How to Ride No Handed on a Bike

Riding without hands can be a fun and exciting thing to do, but it can also be dangerous if you don't practice and stay alert!


  1. Image titled Ride No Handed on a Bike Step 1
    Try riding one-handed with each hand. You may find that one hand is easier to ride with than the other. If you practice enough it will become easier.
  2. Image titled Ride No Handed on a Bike Step 2
    Once you get the hang of riding one handed, try taking your hands off of the handlebars for a few seconds at a time. Keep them close so you can grab the bars again and not fall if you get nervous.
  3. Image titled Ride No Handed on a Bike Step 3
    When you're ready to give it a try, find somewhere with lots of open space that slopes downhill slightly. This will let you coast downhill and maintain your speed without pedaling.
  4. Image titled Ride No Handed on a Bike Step 4
    Keep your center of gravity low. Focus your weight on the seat and pedals before taking your hands off the handlebars.
  5. Image titled Ride No Handed on a Bike Step 5
    Take your hands off of the handlebars, but only lift them about one inch above the handlebars at first because then you can easily regain control of the bike by grabbing the handlebars if necessary.
  6. Image titled Ride No Handed on a Bike Step 6
    Practice going in straight lines, eventually you will become comfortable enough to try making turns by leaning.
  7. Image titled Ride No Handed on a Bike Step 7
    To turn while riding no-handed, move your lower body in the direction you want to turn, but try to keep a grip on the bike with your knees and keep your upper body straight. Pointing your knees in the direction you wish to turn helps.


  • Riding without your hands is all about balance be careful not to over-correct if you feel like you are going to fall. Small corrections are very effective.
  • Going slower while doing this is much harder than riding at a regular speed, just like riding a bike with your hands you will be more stable while traveling faster.
  • This trick is hard to learn on certain types of bike, namely gearless BMX's. Small bikes reduce your center of gravity, but tend to steer themselves. Finding the right bike to practice on is key.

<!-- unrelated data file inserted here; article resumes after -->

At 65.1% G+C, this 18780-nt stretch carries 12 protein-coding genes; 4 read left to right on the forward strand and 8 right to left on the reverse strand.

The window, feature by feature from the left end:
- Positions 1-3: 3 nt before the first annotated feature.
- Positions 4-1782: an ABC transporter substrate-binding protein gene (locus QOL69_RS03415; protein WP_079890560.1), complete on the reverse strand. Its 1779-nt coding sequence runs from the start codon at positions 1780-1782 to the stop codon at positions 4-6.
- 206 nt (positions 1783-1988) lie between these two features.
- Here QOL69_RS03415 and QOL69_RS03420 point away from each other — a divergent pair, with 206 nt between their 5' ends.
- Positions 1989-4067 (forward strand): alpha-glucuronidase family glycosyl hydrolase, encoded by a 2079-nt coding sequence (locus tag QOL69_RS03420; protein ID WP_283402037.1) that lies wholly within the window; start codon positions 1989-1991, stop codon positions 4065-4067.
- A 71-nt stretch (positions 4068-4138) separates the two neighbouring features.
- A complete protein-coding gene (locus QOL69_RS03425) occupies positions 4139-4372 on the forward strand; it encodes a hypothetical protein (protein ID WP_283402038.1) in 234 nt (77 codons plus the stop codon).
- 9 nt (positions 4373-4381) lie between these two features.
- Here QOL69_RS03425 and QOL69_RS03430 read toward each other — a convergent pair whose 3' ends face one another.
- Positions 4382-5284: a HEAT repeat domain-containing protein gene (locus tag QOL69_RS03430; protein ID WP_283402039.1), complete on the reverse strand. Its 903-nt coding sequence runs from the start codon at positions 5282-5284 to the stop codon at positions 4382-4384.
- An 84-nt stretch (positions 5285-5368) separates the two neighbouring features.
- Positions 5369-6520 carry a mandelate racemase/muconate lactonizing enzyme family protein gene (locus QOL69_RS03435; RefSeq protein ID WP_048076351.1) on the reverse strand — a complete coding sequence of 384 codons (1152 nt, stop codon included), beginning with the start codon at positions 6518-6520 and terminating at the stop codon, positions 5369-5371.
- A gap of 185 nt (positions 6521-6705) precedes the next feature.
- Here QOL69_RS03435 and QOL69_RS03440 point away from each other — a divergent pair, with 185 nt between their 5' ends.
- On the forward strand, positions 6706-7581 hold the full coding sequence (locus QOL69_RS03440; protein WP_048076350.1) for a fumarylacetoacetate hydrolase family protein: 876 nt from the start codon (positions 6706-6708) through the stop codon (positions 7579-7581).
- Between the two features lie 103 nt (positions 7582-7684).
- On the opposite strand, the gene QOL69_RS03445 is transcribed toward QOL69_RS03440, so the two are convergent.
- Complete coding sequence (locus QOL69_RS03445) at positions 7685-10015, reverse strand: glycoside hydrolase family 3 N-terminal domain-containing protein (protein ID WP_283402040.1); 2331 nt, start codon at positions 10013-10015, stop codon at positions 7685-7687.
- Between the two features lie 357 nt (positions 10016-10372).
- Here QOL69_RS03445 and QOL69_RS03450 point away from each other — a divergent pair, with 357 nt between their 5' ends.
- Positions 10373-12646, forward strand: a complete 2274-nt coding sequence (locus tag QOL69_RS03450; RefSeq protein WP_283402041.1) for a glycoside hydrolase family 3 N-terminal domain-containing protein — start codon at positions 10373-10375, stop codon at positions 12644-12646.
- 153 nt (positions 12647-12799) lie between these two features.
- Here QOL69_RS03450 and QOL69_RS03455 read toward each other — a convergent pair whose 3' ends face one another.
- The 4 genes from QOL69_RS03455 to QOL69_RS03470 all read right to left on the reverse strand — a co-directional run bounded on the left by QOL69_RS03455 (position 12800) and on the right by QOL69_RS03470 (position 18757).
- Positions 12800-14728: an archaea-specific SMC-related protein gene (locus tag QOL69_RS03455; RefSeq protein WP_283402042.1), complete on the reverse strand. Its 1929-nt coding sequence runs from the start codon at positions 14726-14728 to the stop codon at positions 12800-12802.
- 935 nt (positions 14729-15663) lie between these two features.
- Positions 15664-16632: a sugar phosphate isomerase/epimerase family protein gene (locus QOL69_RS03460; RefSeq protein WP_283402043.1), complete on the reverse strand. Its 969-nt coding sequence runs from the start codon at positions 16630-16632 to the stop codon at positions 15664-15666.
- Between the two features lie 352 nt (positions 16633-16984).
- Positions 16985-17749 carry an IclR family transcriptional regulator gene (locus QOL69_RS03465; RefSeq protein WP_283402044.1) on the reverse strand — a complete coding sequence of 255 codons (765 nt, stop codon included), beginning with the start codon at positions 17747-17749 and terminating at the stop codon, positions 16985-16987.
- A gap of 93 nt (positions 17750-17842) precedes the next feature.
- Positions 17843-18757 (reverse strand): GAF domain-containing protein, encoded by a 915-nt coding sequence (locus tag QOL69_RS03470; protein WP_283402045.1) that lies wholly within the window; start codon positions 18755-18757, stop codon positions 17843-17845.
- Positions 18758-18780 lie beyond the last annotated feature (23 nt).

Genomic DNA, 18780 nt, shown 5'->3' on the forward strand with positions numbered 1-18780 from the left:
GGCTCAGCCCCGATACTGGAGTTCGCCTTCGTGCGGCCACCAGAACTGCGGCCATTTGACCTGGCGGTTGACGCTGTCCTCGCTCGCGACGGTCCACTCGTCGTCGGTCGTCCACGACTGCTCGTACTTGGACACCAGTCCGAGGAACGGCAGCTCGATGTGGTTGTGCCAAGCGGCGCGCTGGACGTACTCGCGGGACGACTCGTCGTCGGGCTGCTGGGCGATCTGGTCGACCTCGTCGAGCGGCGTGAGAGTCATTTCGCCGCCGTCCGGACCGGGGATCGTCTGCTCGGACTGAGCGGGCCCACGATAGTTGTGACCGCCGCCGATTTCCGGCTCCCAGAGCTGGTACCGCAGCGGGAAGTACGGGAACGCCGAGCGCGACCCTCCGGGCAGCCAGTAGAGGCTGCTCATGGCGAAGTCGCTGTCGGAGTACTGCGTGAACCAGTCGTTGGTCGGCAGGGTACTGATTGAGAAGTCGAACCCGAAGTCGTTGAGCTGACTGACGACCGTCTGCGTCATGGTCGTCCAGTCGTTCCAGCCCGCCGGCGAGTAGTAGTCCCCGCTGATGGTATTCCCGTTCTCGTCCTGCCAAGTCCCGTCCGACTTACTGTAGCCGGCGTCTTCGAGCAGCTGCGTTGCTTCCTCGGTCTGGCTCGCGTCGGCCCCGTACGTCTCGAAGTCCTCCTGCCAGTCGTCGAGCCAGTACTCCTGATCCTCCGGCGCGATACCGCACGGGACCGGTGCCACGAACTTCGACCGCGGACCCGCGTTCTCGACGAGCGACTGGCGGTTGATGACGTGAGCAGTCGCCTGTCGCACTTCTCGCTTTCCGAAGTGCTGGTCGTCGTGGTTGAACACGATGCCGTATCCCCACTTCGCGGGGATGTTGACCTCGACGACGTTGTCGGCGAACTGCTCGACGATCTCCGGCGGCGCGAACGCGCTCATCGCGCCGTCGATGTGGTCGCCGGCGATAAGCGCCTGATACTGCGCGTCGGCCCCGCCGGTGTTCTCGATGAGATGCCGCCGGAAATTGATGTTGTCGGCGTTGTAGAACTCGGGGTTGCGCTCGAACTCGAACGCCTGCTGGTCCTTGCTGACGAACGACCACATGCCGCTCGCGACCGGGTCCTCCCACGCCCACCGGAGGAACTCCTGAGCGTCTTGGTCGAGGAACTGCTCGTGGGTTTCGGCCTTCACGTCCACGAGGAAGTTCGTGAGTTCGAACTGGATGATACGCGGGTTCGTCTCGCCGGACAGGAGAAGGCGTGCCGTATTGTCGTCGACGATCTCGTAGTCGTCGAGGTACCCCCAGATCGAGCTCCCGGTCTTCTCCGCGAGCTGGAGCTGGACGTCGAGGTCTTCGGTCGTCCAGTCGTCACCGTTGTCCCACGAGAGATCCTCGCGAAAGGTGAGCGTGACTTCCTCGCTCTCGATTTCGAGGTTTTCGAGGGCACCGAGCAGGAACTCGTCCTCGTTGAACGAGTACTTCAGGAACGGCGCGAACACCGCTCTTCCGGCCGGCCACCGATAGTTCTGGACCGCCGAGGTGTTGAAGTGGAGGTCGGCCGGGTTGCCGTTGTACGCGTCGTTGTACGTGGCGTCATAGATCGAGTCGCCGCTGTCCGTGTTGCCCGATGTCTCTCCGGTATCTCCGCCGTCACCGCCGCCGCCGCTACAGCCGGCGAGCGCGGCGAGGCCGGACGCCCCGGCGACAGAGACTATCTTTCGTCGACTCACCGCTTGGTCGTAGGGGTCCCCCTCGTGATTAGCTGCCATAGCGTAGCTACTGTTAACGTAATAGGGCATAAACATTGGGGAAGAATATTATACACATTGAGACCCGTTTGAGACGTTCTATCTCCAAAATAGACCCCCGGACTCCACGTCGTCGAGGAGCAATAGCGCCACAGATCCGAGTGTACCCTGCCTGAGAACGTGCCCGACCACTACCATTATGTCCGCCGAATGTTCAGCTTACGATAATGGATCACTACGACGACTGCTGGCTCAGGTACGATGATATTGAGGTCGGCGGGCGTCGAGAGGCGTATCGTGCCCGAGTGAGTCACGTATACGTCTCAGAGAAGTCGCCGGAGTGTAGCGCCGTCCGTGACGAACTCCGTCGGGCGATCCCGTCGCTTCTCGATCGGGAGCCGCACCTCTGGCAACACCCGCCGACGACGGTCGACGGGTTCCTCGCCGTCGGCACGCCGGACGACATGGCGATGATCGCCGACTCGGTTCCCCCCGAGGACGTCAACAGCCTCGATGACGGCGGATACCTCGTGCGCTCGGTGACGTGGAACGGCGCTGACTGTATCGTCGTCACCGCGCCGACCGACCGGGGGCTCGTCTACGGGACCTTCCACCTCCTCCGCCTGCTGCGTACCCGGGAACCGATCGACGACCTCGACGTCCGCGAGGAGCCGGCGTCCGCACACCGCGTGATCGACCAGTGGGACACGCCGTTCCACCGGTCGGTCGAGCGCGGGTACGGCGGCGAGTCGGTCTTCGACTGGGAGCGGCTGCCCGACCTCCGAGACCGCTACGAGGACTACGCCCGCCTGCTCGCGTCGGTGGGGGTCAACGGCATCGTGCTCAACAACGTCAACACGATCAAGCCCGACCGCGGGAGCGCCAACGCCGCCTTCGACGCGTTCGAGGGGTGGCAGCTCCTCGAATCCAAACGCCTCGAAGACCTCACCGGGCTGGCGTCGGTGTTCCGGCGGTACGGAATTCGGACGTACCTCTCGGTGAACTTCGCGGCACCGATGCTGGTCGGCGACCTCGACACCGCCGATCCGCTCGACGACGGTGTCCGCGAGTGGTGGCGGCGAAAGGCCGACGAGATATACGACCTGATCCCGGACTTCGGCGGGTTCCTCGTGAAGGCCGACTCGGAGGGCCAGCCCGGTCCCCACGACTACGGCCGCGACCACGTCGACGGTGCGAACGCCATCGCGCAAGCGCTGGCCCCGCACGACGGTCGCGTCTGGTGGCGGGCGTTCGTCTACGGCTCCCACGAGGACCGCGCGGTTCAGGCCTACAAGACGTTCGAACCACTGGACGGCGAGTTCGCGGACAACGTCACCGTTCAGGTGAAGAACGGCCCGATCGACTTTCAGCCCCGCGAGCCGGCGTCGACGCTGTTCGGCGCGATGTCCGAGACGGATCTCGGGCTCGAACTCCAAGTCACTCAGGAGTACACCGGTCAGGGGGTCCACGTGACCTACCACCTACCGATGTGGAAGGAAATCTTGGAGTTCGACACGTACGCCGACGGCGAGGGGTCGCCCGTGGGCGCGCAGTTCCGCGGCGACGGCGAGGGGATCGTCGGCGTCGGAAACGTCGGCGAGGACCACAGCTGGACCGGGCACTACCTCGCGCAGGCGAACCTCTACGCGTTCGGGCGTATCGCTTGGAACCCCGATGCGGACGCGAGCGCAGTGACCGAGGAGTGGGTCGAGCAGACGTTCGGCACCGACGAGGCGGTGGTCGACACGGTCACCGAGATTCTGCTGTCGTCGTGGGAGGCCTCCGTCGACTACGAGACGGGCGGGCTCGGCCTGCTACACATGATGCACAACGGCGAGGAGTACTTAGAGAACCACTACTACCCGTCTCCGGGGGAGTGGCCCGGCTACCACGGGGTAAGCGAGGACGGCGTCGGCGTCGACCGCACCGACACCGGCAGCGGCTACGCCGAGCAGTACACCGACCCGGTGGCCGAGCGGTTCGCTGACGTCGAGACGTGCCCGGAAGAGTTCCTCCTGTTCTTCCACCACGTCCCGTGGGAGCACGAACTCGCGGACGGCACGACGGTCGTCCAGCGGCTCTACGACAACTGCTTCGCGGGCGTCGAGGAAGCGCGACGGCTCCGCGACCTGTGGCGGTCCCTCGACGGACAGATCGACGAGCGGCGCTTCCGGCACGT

• Be aware of the direction you are pointing your knees. This really affects your balance. You can also use your knees to regain balance if you are unsteady.
  • To increase stability, raise the seat as high as possible to lock one leg and leave the other bent, this goes a long way to increasing stability. Also, pinching the frame with your legs can add that needed control without your hands.
  • You can reduce the amount that the bike rocks back and forth while pedaling by keeping your core/abdominal muscles tight.
  • Always wear a helmet and you might consider protective gloves while you are practicing. Always practice on some soft surface, as you will probably fall at least once!
  • Pedals with toe clips can help greatly in maintaining control of a bike when riding with no hands.
  • Make sure you're steady and calm.
  • Make sure that you are wearing safety gear to keep you safe.
  • It helps to be going about 10 mph (16 km/h), preferably 15.


  • Don't attempt sharp turns no-handed, and be careful if the road is wet.
  • In some countries (including Australia), laws prohibit riding in public areas with less than one hand on the handlebars.
  • Riding no handed on a windy day is much more difficult.
  • Don't try learning on grass. Riding on grass is very difficult because you're always jolting around; you need to learn on a smooth and stable surface.
  • Be careful, and don't do anything stupid.
  • Beware of potholes and uneven surfaces.
  • Needless to say, always wear a helmet while riding a bike. If you are going to ride no handed (especially if this is your first time trying it) you might also want to wear elbow and knee protection.
  • This is very dangerous while you are learning, be careful and wear the appropriate safety equipment.

Article Info

Categories: Bicycling